Afterwards, Chen Qiu-hua and other volunteers drove Um back to her home in Al Mafraq, more than 100 kilometers (60 miles) away. Unfortunately, they got lost in the desert along the way. When they finally reached her tent city in the wee hours of the morning, they found that Um's family had braved the desert chill to come out and greet them. Chen left the car's headlight on so Um and her family could see their way back to their tent. Watching them walk back to the tent, he remarked, "From the way they walk together, I can see the harmony and love in a Bedouin family." He was very touched as he uttered these words.
Unfortunately, the successful surgery wasn't the end of Um's ordeal. Once home, complications in her recovery arose. Abeer recalls Um's condition: "When we went back to see her, we found her eyes contaminated with sand. Her left eye was infected." However, Abeer had come prepared. She gently cleaned Um's eyes and applied an anti-bacterial ointment.
Perhaps escorting and caring for a patient with cataracts doesn't sound too significant. But when one considers the time and energy required, the effort takes on new meaning. Tzu Chi volunteers traveled ten times between Amman and Al Mafraq, logging more than 2,000 kilometers (1,250 miles). During that period, Abeer accompanied Um through a battery of tests, examinations, the surgery and the follow-up care. Her persistent care for a person in need over an extended period of time shows what a caring, patient volunteer she is. "Feeling Um's trust and her reliance on us, on top of seeing her sight restored, makes everything we did worthwhile," Abeer said. In that short statement, she succinctly summed up the joy of giving people a helping hand.
True to their faith
Abeer's husband passed away a few years ago. Ever since then, she has shouldered the heavy load of rearing two daughters and running a pharmacy alone. Sometimes she finds the load particularly hard to bear. But when she listens to Master Cheng Yen's talks, her sadness and depression quickly subside.
A devout Catholic, Abeer depends on the Bible for guidance in everything she does. "As with Tzu Chi, I believe love is at the core of the Catholic belief," Abeer said. Her life is now more fulfilled and satisfying with the joy she derives from giving.
When Master Cheng Yen certified Abeer as a Tzu Chi commissioner, she gave her the dharma name Tzu Ai, meaning "merciful love." The Master told her, "Now you are wearing two hats. You must remain faithful to the Catholic Church and perform your Tzu Chi duties to help the world."
Likewise, Tzu Chi activities have helped Abu Tomas strengthen his own Islamic beliefs. "I look at the company I keep now will tell you plenty about the kind of transformation that I have undergone," he says. Loving excitement, he used to spend his holidays hunting, and every once in a while he even drank alcohol. But when he joined Tzu Chi, he hung up his shotguns and decided to abstain from drinking. Now, he channels his energy into seeking out the needy and giving them what help he can. "We are all religious people, whether Catholics, Muslims, or Buddhists," he observed. "Mercy guides all of us in the pursuit of life's wisdom."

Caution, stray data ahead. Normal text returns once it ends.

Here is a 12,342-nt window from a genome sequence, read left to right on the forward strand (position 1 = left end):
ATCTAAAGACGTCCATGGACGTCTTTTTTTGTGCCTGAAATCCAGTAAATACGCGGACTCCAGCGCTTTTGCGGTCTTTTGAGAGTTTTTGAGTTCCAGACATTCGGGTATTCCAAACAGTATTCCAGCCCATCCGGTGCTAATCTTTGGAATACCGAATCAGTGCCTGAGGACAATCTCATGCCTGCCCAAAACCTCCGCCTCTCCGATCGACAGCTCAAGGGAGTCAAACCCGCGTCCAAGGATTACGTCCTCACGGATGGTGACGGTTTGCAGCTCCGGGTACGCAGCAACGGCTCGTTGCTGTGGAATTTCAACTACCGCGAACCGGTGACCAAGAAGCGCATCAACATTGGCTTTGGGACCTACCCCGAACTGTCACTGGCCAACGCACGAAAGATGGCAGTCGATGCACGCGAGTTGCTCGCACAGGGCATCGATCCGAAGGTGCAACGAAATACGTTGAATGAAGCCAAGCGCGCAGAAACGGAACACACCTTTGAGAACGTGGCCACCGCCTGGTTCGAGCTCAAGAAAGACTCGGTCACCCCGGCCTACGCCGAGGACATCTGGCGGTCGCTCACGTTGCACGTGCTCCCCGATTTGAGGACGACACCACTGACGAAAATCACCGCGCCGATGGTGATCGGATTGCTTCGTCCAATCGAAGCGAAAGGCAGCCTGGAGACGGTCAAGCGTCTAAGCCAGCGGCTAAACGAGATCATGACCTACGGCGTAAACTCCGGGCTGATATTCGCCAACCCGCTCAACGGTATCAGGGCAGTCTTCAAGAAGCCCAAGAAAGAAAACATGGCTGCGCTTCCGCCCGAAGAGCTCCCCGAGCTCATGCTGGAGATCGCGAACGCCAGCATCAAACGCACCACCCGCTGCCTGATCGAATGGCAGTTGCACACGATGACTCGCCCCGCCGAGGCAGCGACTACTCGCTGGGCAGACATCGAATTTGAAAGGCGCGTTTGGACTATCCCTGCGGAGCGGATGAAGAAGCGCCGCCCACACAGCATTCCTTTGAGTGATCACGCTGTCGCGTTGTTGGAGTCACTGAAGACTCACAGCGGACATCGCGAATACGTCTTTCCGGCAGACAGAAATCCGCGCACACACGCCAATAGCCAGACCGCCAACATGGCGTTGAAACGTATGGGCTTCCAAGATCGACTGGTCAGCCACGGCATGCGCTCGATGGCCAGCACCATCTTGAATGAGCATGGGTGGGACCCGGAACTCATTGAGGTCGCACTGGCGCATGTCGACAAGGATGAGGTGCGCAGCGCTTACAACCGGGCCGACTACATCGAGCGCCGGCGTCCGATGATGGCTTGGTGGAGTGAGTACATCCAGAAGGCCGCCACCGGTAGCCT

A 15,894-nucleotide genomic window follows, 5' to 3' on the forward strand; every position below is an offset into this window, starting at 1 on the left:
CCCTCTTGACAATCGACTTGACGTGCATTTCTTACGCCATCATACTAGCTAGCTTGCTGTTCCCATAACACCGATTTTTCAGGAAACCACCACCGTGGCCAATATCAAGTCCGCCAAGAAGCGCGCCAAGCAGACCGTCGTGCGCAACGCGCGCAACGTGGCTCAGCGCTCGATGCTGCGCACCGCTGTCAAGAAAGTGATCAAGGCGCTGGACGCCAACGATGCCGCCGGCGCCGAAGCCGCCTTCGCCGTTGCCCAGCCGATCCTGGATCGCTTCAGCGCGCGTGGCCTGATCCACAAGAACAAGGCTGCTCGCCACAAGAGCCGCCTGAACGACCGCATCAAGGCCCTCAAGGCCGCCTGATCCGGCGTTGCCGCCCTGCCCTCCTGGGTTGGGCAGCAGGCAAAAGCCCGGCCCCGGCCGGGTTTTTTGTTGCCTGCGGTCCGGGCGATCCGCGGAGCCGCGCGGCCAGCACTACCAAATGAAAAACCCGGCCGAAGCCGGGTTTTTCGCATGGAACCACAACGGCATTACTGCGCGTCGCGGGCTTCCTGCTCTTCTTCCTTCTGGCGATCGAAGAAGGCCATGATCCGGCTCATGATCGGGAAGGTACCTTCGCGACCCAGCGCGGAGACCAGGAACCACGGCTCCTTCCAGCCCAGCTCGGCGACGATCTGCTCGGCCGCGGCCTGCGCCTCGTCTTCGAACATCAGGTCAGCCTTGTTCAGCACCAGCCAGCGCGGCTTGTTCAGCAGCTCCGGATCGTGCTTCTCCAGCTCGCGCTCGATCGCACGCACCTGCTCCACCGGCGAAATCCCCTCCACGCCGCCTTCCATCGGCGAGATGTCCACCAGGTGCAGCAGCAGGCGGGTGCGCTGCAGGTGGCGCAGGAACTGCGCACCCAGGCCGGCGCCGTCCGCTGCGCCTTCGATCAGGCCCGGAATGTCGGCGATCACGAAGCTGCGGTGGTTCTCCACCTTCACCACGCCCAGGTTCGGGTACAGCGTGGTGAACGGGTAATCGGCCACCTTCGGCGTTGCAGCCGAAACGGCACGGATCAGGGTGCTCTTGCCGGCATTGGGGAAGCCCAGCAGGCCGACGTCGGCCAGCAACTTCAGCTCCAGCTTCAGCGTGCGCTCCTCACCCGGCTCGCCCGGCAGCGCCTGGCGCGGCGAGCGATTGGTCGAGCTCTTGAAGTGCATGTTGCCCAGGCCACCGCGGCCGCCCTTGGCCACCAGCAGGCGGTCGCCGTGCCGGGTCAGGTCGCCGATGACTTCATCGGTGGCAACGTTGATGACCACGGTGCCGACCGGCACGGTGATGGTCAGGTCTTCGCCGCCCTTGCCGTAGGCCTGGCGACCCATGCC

Love, though a common virtue among religions, is easier talked about than practiced in the war-torn Middle East, where wars and infighting have led to poverty and suffering. "The turmoil in the world is made by humans; it is not the fault of religions," Abu lamented as he summed up his take on the source of man's suffering.
Chen Qiu-hua believes that there is plenty of room for Tzu Chi to help out in the Middle East. However, he sorely needs the participation of native Jordanians to be able to further spread Tzu Chi's Great Love throughout the country, and there are just too few volunteers in the Jordan branch.
"The Master says that love resides in everyone and that no act of caring is too trivial, even if it's just giving a glass of water," Chen said. "The most important thing is not just to give material aid to the needy, but to awaken the love in people's hearts." Indeed, when the love in everyone's hearts is awakened, an eternal cycle of goodness will be created, and its effect and impact will go a long, long way.
The day Abeer and Abu were certified, she as a Tzu Chi commissioner and he as a Tzu Cheng Faith Corps member, was indeed a most happy occasion for the Jordan branch. Their induction as full-fledged Tzu Chi leaders marked an important milestone in the foundation's efforts to let its philosophy and activities put down roots in Jordan. Best wishes to all in bringing Tzu Chi's wholesome ideals and assistance to the unfortunate people suffering in the desert.
Tzu Chi Quarterly Spring 2008
By Ye Zi-hao
Translated by Tang Yau-yang
Photographs courtesy of the Tzu Chi Jordan Branch